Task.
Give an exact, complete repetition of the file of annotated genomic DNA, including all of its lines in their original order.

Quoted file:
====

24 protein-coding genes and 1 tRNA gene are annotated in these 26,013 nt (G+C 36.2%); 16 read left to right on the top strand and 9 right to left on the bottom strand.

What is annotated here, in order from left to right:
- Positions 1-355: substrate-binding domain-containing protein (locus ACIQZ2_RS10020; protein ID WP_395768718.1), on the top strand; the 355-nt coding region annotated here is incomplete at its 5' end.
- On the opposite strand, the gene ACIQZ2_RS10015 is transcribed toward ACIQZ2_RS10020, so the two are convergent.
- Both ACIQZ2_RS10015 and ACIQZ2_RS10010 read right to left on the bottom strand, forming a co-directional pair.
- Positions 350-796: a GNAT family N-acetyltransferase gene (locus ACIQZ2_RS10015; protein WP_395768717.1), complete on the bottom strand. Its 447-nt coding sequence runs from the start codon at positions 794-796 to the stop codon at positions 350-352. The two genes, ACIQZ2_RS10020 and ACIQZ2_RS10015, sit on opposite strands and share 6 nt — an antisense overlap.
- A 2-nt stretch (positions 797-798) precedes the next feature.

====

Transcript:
24 protein-coding genes and 1 tRNA gene are annotated in these 26,013 nt (G+C 36.2%); 16 read left to right on the top strand and 9 right to left on the bottom strand.

What is annotated here, in order from left to right:
- Positions 1-355: substrate-binding domain-containing protein (locus ACIQZ2_RS10020; protein ID WP_395768718.1), on the top strand; the 355-nt coding region annotated here is incomplete at its 5' end.
- On the opposite strand, the gene ACIQZ2_RS10015 is transcribed toward ACIQZ2_RS10020, so the two are convergent.
- Both ACIQZ2_RS10015 and ACIQZ2_RS10010 read right to left on the bottom strand, forming a co-directional pair.
- Positions 350-796: a GNAT family N-acetyltransferase gene (locus ACIQZ2_RS10015; protein WP_395768717.1), complete on the bottom strand. Its 447-nt coding sequence runs from the start codon at positions 794-796 to the stop codon at positions 350-352. The two genes, ACIQZ2_RS10020 and ACIQZ2_RS10015, sit on opposite strands and share 6 nt — an antisense overlap.
- A 2-nt stretch (positions 797-798) precedes the next feature.